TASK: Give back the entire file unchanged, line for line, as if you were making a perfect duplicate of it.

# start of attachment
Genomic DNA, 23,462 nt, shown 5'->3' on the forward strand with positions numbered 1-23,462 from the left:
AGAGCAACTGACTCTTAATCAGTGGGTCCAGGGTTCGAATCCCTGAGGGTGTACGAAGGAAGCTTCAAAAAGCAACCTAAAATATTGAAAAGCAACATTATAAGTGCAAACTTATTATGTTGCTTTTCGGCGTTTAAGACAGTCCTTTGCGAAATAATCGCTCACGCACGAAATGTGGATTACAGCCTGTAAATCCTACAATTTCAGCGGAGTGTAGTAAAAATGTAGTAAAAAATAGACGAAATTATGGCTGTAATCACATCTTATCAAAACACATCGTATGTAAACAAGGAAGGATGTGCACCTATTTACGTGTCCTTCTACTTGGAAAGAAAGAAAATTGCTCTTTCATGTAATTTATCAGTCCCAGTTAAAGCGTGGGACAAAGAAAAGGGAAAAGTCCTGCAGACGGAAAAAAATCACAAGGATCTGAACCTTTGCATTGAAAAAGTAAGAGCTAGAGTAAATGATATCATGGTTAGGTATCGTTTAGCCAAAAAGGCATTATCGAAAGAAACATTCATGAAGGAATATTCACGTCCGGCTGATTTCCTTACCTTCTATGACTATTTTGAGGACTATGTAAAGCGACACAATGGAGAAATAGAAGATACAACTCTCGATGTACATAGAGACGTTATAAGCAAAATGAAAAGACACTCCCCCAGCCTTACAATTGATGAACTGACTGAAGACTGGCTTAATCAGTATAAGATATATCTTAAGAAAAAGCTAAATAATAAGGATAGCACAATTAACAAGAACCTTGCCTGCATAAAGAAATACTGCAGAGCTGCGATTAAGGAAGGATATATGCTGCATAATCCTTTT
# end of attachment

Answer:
Genomic DNA, 23,462 nt, shown 5'->3' on the forward strand with positions numbered 1-23,462 from the left:
AGAGCAACTGACTCTTAATCAGTGGGTCCAGGGTTCGAATCCCTGAGGGTGTACGAAGGAAGCTTCAAAAAGCAACCTAAAATATTGAAAAGCAACATTATAAGTGCAAACTTATTATGTTGCTTTTCGGCGTTTAAGACAGTCCTTTGCGAAATAATCGCTCACGCACGAAATGTGGATTACAGCCTGTAAATCCTACAATTTCAGCGGAGTGTAGTAAAAATGTAGTAAAAAATAGACGAAATTATGGCTGTAATCACATCTTATCAAAACACATCGTATGTAAACAAGGAAGGATGTGCACCTATTTACGTGTCCTTCTACTTGGAAAGAAAGAAAATTGCTCTTTCATGTAATTTATCAGTCCCAGTTAAAGCGTGGGACAAAGAAAAGGGAAAAGTCCTGCAGACGGAAAAAAATCACAAGGATCTGAACCTTTGCATTGAAAAAGTAAGAGCTAGAGTAAATGATATCATGGTTAGGTATCGTTTAGCCAAAAAGGCATTATCGAAAGAAACATTCATGAAGGAATATTCACGTCCGGCTGATTTCCTTACCTTCTATGACTATTTTGAGGACTATGTAAAGCGACACAATGGAGAAATAGAAGATACAACTCTCGATGTACATAGAGACGTTATAAGCAAAATGAAAAGACACTCCCCCAGCCTTACAATTGATGAACTGACTGAAGACTGGCTTAATCAGTATAAGATATATCTTAAGAAAAAGCTAAATAATAAGGATAGCACAATTAACAAGAACCTTGCCTGCATAAAGAAATACTGCAGAGCTGCGATTAAGGAAGGATATATGCTGCATAATCCTTTT